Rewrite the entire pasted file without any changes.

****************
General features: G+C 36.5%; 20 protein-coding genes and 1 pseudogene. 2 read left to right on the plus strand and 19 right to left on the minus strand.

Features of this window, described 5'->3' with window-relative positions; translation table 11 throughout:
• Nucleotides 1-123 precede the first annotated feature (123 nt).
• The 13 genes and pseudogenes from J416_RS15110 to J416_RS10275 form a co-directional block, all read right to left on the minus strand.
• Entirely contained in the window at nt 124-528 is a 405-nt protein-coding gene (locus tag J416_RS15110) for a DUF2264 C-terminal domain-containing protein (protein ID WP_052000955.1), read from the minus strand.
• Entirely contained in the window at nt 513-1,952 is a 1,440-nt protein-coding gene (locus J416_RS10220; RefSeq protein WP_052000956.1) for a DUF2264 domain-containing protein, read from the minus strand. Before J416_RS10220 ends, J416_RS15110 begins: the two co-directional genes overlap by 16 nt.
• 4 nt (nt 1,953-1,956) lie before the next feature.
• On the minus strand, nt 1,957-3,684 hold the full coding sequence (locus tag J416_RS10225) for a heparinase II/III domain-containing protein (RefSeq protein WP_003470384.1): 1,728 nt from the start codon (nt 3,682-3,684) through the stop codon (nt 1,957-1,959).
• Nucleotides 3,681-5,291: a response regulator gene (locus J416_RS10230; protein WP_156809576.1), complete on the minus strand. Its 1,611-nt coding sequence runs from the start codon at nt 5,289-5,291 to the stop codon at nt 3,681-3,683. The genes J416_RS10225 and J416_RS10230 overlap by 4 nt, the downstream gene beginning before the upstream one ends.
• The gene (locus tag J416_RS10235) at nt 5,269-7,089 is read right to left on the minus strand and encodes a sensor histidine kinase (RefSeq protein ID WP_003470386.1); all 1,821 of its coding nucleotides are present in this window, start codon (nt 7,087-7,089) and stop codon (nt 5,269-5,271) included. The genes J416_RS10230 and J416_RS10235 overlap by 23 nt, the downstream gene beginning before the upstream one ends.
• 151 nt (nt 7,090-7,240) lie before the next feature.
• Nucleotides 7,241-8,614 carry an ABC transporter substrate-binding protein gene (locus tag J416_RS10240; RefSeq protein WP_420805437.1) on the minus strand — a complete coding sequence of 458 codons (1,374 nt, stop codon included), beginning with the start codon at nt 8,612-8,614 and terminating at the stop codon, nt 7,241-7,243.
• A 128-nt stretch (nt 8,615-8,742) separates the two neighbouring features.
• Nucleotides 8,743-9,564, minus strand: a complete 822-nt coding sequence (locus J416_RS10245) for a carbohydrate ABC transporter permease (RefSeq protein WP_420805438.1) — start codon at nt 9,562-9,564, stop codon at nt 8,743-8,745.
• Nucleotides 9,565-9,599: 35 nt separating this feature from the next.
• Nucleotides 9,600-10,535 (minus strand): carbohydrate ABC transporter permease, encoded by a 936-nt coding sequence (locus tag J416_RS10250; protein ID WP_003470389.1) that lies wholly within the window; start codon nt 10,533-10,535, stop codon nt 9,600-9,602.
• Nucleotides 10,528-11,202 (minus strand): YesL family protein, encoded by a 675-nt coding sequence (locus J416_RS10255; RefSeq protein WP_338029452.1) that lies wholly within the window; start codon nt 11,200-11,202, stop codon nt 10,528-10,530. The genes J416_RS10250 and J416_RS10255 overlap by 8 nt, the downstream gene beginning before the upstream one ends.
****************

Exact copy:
General features: G+C 36.5%; 20 protein-coding genes and 1 pseudogene. 2 read left to right on the plus strand and 19 right to left on the minus strand.

Features of this window, described 5'->3' with window-relative positions; translation table 11 throughout:
• Nucleotides 1-123 precede the first annotated feature (123 nt).
• The 13 genes and pseudogenes from J416_RS15110 to J416_RS10275 form a co-directional block, all read right to left on the minus strand.
• Entirely contained in the window at nt 124-528 is a 405-nt protein-coding gene (locus tag J416_RS15110) for a DUF2264 C-terminal domain-containing protein (protein ID WP_052000955.1), read from the minus strand.
• Entirely contained in the window at nt 513-1,952 is a 1,440-nt protein-coding gene (locus J416_RS10220; RefSeq protein WP_052000956.1) for a DUF2264 domain-containing protein, read from the minus strand. Before J416_RS10220 ends, J416_RS15110 begins: the two co-directional genes overlap by 16 nt.
• 4 nt (nt 1,953-1,956) lie before the next feature.
• On the minus strand, nt 1,957-3,684 hold the full coding sequence (locus tag J416_RS10225) for a heparinase II/III domain-containing protein (RefSeq protein WP_003470384.1): 1,728 nt from the start codon (nt 3,682-3,684) through the stop codon (nt 1,957-1,959).
• Nucleotides 3,681-5,291: a response regulator gene (locus J416_RS10230; protein WP_156809576.1), complete on the minus strand. Its 1,611-nt coding sequence runs from the start codon at nt 5,289-5,291 to the stop codon at nt 3,681-3,683. The genes J416_RS10225 and J416_RS10230 overlap by 4 nt, the downstream gene beginning before the upstream one ends.
• The gene (locus tag J416_RS10235) at nt 5,269-7,089 is read right to left on the minus strand and encodes a sensor histidine kinase (RefSeq protein ID WP_003470386.1); all 1,821 of its coding nucleotides are present in this window, start codon (nt 7,087-7,089) and stop codon (nt 5,269-5,271) included. The genes J416_RS10230 and J416_RS10235 overlap by 23 nt, the downstream gene beginning before the upstream one ends.
• 151 nt (nt 7,090-7,240) lie before the next feature.
• Nucleotides 7,241-8,614 carry an ABC transporter substrate-binding protein gene (locus tag J416_RS10240; RefSeq protein WP_420805437.1) on the minus strand — a complete coding sequence of 458 codons (1,374 nt, stop codon included), beginning with the start codon at nt 8,612-8,614 and terminating at the stop codon, nt 7,241-7,243.
• A 128-nt stretch (nt 8,615-8,742) separates the two neighbouring features.
• Nucleotides 8,743-9,564, minus strand: a complete 822-nt coding sequence (locus J416_RS10245) for a carbohydrate ABC transporter permease (RefSeq protein WP_420805438.1) — start codon at nt 9,562-9,564, stop codon at nt 8,743-8,745.
• Nucleotides 9,565-9,599: 35 nt separating this feature from the next.
• Nucleotides 9,600-10,535 (minus strand): carbohydrate ABC transporter permease, encoded by a 936-nt coding sequence (locus tag J416_RS10250; protein ID WP_003470389.1) that lies wholly within the window; start codon nt 10,533-10,535, stop codon nt 9,600-9,602.
• Nucleotides 10,528-11,202 (minus strand): YesL family protein, encoded by a 675-nt coding sequence (locus J416_RS10255; RefSeq protein WP_338029452.1) that lies wholly within the window; start codon nt 11,200-11,202, stop codon nt 10,528-10,530. The genes J416_RS10250 and J416_RS10255 overlap by 8 nt, the downstream gene beginning before the upstream one ends.